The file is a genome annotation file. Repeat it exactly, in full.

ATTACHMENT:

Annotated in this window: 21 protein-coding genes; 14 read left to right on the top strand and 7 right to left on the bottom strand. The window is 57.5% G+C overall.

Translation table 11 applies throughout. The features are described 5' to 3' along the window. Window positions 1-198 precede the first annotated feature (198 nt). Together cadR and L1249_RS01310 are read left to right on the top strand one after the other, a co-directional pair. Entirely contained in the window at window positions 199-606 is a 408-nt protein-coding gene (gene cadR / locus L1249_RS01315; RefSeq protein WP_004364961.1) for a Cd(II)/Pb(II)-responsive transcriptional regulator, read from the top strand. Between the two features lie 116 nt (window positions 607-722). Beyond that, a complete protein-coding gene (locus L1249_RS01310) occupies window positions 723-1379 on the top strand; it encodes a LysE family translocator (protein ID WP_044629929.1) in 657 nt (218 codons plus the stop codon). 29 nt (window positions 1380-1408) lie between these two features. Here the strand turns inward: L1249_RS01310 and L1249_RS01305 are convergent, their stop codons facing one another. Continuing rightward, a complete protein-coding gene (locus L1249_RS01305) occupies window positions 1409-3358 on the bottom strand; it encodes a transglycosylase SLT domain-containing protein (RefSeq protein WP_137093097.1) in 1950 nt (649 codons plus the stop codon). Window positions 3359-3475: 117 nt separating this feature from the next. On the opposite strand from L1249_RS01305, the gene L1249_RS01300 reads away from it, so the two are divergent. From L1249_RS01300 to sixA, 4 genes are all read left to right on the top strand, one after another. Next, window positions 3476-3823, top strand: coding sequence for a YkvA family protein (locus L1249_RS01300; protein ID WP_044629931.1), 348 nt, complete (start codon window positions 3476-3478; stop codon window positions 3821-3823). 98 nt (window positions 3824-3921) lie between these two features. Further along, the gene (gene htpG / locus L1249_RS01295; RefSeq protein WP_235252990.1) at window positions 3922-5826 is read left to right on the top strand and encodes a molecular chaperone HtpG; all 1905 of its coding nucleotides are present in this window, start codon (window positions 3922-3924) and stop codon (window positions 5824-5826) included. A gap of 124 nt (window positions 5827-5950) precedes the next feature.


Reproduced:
Annotated in this window: 21 protein-coding genes; 14 read left to right on the top strand and 7 right to left on the bottom strand. The window is 57.5% G+C overall.

Translation table 11 applies throughout. The features are described 5' to 3' along the window. Window positions 1-198 precede the first annotated feature (198 nt). Together cadR and L1249_RS01310 are read left to right on the top strand one after the other, a co-directional pair. Entirely contained in the window at window positions 199-606 is a 408-nt protein-coding gene (gene cadR / locus L1249_RS01315; RefSeq protein WP_004364961.1) for a Cd(II)/Pb(II)-responsive transcriptional regulator, read from the top strand. Between the two features lie 116 nt (window positions 607-722). Beyond that, a complete protein-coding gene (locus L1249_RS01310) occupies window positions 723-1379 on the top strand; it encodes a LysE family translocator (protein ID WP_044629929.1) in 657 nt (218 codons plus the stop codon). 29 nt (window positions 1380-1408) lie between these two features. Here the strand turns inward: L1249_RS01310 and L1249_RS01305 are convergent, their stop codons facing one another. Continuing rightward, a complete protein-coding gene (locus L1249_RS01305) occupies window positions 1409-3358 on the bottom strand; it encodes a transglycosylase SLT domain-containing protein (RefSeq protein WP_137093097.1) in 1950 nt (649 codons plus the stop codon). Window positions 3359-3475: 117 nt separating this feature from the next. On the opposite strand from L1249_RS01305, the gene L1249_RS01300 reads away from it, so the two are divergent. From L1249_RS01300 to sixA, 4 genes are all read left to right on the top strand, one after another. Next, window positions 3476-3823, top strand: coding sequence for a YkvA family protein (locus L1249_RS01300; protein ID WP_044629931.1), 348 nt, complete (start codon window positions 3476-3478; stop codon window positions 3821-3823). 98 nt (window positions 3824-3921) lie between these two features. Further along, the gene (gene htpG / locus L1249_RS01295; RefSeq protein WP_235252990.1) at window positions 3922-5826 is read left to right on the top strand and encodes a molecular chaperone HtpG; all 1905 of its coding nucleotides are present in this window, start codon (window positions 3922-3924) and stop codon (window positions 5824-5826) included. A gap of 124 nt (window positions 5827-5950) precedes the next feature.